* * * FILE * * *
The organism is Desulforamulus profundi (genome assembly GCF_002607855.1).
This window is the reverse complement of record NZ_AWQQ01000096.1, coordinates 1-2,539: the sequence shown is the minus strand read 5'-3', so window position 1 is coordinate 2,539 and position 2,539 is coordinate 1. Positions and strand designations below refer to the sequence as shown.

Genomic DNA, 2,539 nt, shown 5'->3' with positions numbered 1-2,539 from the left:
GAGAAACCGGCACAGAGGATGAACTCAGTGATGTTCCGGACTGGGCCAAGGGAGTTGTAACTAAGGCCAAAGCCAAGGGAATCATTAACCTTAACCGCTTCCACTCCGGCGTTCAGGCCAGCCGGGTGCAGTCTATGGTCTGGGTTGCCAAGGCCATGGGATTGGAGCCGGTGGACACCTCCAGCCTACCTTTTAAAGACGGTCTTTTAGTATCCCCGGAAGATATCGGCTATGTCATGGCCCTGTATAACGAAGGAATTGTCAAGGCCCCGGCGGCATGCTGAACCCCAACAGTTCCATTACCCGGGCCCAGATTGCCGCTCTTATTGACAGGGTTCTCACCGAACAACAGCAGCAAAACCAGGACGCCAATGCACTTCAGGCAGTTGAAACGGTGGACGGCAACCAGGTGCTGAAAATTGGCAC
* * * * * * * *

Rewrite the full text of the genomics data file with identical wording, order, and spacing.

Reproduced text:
The organism is Desulforamulus profundi (genome assembly GCF_002607855.1).
This window is the reverse complement of record NZ_AWQQ01000096.1, coordinates 1-2,539: the sequence shown is the minus strand read 5'-3', so window position 1 is coordinate 2,539 and position 2,539 is coordinate 1. Positions and strand designations below refer to the sequence as shown.

Genomic DNA, 2,539 nt, shown 5'->3' with positions numbered 1-2,539 from the left:
GAGAAACCGGCACAGAGGATGAACTCAGTGATGTTCCGGACTGGGCCAAGGGAGTTGTAACTAAGGCCAAAGCCAAGGGAATCATTAACCTTAACCGCTTCCACTCCGGCGTTCAGGCCAGCCGGGTGCAGTCTATGGTCTGGGTTGCCAAGGCCATGGGATTGGAGCCGGTGGACACCTCCAGCCTACCTTTTAAAGACGGTCTTTTAGTATCCCCGGAAGATATCGGCTATGTCATGGCCCTGTATAACGAAGGAATTGTCAAGGCCCCGGCGGCATGCTGAACCCCAACAGTTCCATTACCCGGGCCCAGATTGCCGCTCTTATTGACAGGGTTCTCACCGAACAACAGCAGCAAAACCAGGACGCCAATGCACTTCAGGCAGTTGAAACGGTGGACGGCAACCAGGTGCTGAAAATTGGCAC